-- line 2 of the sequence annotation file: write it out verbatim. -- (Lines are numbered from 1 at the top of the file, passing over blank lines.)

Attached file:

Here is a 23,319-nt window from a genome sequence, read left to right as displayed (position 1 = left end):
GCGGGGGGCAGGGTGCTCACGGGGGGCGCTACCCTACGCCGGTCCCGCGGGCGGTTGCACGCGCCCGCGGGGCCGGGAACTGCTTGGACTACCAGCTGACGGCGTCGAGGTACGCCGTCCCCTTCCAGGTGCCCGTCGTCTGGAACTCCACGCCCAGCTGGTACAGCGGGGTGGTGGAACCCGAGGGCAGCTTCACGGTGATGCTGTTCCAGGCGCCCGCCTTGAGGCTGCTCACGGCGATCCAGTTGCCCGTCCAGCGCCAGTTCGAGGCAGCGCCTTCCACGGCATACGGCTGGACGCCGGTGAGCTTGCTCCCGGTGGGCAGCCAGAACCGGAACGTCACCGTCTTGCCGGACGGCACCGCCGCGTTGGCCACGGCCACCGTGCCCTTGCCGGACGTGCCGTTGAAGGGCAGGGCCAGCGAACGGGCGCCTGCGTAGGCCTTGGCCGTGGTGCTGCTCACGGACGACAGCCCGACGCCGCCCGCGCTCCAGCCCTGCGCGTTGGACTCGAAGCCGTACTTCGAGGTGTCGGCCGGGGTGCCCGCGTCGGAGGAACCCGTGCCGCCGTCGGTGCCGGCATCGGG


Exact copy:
GCGGGGGGCAGGGTGCTCACGGGGGGCGCTACCCTACGCCGGTCCCGCGGGCGGTTGCACGCGCCCGCGGGGCCGGGAACTGCTTGGACTACCAGCTGACGGCGTCGAGGTACGCCGTCCCCTTCCAGGTGCCCGTCGTCTGGAACTCCACGCCCAGCTGGTACAGCGGGGTGGTGGAACCCGAGGGCAGCTTCACGGTGATGCTGTTCCAGGCGCCCGCCTTGAGGCTGCTCACGGCGATCCAGTTGCCCGTCCAGCGCCAGTTCGAGGCAGCGCCTTCCACGGCATACGGCTGGACGCCGGTGAGCTTGCTCCCGGTGGGCAGCCAGAACCGGAACGTCACCGTCTTGCCGGACGGCACCGCCGCGTTGGCCACGGCCACCGTGCCCTTGCCGGACGTGCCGTTGAAGGGCAGGGCCAGCGAACGGGCGCCTGCGTAGGCCTTGGCCGTGGTGCTGCTCACGGACGACAGCCCGACGCCGCCCGCGCTCCAGCCCTGCGCGTTGGACTCGAAGCCGTACTTCGAGGTGTCGGCCGGGGTGCCCGCGTCGGAGGAACCCGTGCCGCCGTCGGTGCCGGCATCGGG